Chapter 5.1, Page 1 of 4

The South Platte River basin drains an 18,924 square mile area in the northeastern quarter of Colorado (Figure 5.1-1). The basin along with the Laramie River and Republican/Arikaree Rivers defines Water Division 1, with the divisional office in Greeley. As of early 2001, there were nearly 12,000 alluvial wells of record in the South Platte River basin.

Figure 5.1-1 Location of the South Platte River basin showing extent of mapped alluvium and distribution of alluvial wells.
(Click image to zoom .8MB)

Originating high in the Rocky Mountains, the mainstem of the South Platte River and its many tributaries descend through high, glaciated mountain valleys before incising deep canyons through the foothills. Well known tributaries include the Big Thompson, Cache la Poudre, and St. Vrain Rivers, and Boulder, Clear, and Cherry Creeks. From Colorado, the South Platte River continues east to join the North Platte River at North Platte, Nebraska and then on to join the Missouri River south of Omaha. Nine trans-mountain diversions import over 400,000 acre-feet of water annually into the South Platte River watershed from west-slope basins, exceeding the imports into all other basins in the state. Over 1.1 million acre-feet of water are stored in 22 reservoirs within the basin.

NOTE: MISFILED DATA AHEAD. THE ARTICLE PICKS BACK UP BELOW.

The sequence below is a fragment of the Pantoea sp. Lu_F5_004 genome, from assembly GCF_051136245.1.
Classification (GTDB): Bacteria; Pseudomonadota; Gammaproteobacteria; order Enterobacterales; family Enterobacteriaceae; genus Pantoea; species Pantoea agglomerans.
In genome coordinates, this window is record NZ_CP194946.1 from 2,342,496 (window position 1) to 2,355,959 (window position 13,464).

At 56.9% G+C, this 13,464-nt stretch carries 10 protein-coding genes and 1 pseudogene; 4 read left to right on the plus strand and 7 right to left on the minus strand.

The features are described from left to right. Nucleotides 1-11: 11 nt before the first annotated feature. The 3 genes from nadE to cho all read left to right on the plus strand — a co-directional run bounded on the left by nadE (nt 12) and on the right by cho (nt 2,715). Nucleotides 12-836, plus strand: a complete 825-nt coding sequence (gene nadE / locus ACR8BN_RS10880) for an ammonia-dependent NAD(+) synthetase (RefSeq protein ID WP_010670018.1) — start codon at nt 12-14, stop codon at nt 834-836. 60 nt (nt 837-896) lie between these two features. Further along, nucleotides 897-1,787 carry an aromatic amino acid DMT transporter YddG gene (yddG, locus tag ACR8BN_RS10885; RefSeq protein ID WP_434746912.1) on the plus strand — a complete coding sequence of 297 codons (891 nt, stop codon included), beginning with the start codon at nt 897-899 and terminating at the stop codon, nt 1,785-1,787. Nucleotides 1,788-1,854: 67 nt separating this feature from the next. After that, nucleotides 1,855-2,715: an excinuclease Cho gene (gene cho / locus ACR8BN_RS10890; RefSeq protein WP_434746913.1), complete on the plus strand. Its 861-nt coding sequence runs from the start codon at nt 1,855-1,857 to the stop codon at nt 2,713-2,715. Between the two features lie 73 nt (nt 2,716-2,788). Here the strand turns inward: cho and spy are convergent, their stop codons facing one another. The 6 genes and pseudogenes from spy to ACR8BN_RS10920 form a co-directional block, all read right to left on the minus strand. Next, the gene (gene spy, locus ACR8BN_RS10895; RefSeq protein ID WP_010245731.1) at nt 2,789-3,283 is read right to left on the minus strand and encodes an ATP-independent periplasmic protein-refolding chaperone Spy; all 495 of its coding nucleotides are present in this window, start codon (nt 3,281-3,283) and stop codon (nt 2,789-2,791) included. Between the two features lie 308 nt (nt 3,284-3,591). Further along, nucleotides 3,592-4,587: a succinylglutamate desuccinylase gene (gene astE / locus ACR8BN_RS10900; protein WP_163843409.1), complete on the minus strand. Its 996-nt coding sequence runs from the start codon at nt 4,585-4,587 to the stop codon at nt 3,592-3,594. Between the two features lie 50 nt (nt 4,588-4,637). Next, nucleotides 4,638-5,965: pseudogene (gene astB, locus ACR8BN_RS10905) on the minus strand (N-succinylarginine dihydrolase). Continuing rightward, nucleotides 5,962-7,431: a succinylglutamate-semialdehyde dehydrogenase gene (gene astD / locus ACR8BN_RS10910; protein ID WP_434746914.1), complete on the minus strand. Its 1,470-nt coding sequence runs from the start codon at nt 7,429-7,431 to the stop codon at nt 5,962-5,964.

In the foothills west of Denver, the South Platte River provides numerous
recreational opportunities.
Photo courtesy of Denver Post.

According to the 2000 Census, approximately 3 million people, or 70 percent of the state’s population, live within the basin along the Front Range urban corridor. Aside from the urban and growing suburban land use, the region is an important agricultural area with over 1 million acres of irrigated cropland.

Chapter 5.1, Page 1 of 4